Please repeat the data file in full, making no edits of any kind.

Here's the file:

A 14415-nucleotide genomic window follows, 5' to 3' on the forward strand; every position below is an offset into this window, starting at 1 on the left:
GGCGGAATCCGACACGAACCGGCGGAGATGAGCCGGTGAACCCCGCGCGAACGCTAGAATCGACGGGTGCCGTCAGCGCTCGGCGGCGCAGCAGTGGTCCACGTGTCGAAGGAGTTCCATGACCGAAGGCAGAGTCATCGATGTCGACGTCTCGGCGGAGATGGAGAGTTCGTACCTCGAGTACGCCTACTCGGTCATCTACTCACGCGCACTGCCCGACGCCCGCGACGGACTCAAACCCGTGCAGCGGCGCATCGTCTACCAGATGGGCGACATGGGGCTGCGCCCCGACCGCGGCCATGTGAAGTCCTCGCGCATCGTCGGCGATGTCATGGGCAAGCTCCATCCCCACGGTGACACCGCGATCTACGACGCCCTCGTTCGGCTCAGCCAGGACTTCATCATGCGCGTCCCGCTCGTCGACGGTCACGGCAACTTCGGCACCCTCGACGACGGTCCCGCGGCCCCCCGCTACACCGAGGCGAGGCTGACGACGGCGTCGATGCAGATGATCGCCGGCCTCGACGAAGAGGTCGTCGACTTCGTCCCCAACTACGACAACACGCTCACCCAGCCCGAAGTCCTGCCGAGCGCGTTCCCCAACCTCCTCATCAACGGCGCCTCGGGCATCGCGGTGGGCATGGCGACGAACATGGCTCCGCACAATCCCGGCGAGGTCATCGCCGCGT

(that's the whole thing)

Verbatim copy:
A 14415-nucleotide genomic window follows, 5' to 3' on the forward strand; every position below is an offset into this window, starting at 1 on the left:
GGCGGAATCCGACACGAACCGGCGGAGATGAGCCGGTGAACCCCGCGCGAACGCTAGAATCGACGGGTGCCGTCAGCGCTCGGCGGCGCAGCAGTGGTCCACGTGTCGAAGGAGTTCCATGACCGAAGGCAGAGTCATCGATGTCGACGTCTCGGCGGAGATGGAGAGTTCGTACCTCGAGTACGCCTACTCGGTCATCTACTCACGCGCACTGCCCGACGCCCGCGACGGACTCAAACCCGTGCAGCGGCGCATCGTCTACCAGATGGGCGACATGGGGCTGCGCCCCGACCGCGGCCATGTGAAGTCCTCGCGCATCGTCGGCGATGTCATGGGCAAGCTCCATCCCCACGGTGACACCGCGATCTACGACGCCCTCGTTCGGCTCAGCCAGGACTTCATCATGCGCGTCCCGCTCGTCGACGGTCACGGCAACTTCGGCACCCTCGACGACGGTCCCGCGGCCCCCCGCTACACCGAGGCGAGGCTGACGACGGCGTCGATGCAGATGATCGCCGGCCTCGACGAAGAGGTCGTCGACTTCGTCCCCAACTACGACAACACGCTCACCCAGCCCGAAGTCCTGCCGAGCGCGTTCCCCAACCTCCTCATCAACGGCGCCTCGGGCATCGCGGTGGGCATGGCGACGAACATGGCTCCGCACAATCCCGGCGAGGTCATCGCCGCGT